If you want to do it via TurboTax:
https://turbotax.intuit.com/personal-taxes/past-years-products
 
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Last year I got a 1099 form. I was 18 At the time I had no idea what they were. And I didn’t even know that I had to pay taxes back then. So I threw it out. I still have the form on my account thankfully but this year After learning that I may have to pay when I get a 1099 form I used turbo tax to calculate how much I owe. Turns out I owe around 250$ in April. I’m terrified. Will I go to jail because I didn’t file and pay my taxes last year?!?
Kudos to you for stepping up, admitting your mistake, and taking action to solve the problem!

<OLD GUY RANT>
The lack of basic personal finance and civics education in this country is astounding. I can't believe we let young people finish high school and enter the world of adulthood without ensuring that they understand even something so basic as filing and paying taxes.

This isn't a criticism of the OP. In fact, of the young adults I have encountered over the years, she's better informed and more motivated that most on this topic. No, this is a criticism of our society and it's educational failings.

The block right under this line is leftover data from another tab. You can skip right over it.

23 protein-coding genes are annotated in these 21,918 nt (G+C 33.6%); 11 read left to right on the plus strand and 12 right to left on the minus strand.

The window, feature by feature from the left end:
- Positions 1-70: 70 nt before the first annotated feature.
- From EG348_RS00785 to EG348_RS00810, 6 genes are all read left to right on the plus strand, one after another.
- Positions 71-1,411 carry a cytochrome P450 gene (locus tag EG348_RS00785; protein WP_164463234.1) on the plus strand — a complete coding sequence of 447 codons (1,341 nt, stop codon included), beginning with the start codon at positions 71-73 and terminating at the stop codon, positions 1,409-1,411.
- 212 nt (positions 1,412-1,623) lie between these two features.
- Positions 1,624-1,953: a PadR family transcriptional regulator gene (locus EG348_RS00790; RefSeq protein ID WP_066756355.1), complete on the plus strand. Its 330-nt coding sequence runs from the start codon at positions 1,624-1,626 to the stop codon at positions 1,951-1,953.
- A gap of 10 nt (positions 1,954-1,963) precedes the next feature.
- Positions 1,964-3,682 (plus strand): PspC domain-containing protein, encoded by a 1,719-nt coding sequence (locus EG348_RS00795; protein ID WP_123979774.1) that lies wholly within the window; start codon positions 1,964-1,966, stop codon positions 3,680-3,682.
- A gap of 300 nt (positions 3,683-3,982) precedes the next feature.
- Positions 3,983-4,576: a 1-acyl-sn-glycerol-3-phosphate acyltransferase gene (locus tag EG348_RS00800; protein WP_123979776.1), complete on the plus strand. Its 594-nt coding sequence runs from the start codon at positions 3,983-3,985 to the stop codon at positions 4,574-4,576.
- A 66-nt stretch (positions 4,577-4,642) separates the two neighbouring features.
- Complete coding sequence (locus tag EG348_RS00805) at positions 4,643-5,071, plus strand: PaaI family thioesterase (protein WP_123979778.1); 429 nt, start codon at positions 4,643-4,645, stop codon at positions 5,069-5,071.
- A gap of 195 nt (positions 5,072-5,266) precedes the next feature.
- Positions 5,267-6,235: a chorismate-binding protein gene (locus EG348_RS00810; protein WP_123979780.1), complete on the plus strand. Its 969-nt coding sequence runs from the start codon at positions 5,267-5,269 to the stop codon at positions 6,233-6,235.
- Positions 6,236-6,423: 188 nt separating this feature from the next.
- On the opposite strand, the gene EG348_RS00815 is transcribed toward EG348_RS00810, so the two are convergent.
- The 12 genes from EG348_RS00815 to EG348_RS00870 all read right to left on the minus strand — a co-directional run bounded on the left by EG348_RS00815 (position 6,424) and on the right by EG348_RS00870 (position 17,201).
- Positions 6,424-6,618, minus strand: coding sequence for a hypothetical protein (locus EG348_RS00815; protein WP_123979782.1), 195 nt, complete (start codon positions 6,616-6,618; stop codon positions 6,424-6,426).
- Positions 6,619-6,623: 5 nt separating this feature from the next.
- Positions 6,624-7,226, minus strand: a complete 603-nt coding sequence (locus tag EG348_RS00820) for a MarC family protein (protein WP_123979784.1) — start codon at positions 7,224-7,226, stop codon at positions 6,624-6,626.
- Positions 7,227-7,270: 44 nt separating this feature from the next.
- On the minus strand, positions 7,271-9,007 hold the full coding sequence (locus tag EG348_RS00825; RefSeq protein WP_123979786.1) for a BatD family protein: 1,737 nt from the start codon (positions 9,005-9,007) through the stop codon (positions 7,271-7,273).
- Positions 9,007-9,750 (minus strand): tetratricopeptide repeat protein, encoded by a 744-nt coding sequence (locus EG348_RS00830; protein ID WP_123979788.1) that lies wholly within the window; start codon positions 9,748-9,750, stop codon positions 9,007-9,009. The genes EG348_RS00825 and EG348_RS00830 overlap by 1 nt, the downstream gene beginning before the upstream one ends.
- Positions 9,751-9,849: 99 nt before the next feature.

</OLD GUY RANT>
 

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I would also say how to write checks and balance a checkbook.
But who writes checks anymore?
I wrote a check for the deposit and first month's rent at my apartment, but after that, I signed up for the online payment system. Some apartment complexes still require a personal check or money order for rent, but more are moving toward allowing online payments.
 
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I wrote a check for the deposit and first month's rent at my apartment, but after that, I signed up for the online payment system. Some apartment complexes still require a personal check or money order for rent, but more are moving toward allowing online payments.
Last time I personally wrote a check was for my auto insurance. I refuse to let them draft it from my bank account. Otherwise, I do bill pay through my bank. When they can't do a money transfer, they cut a check.
 

Nikola Tesla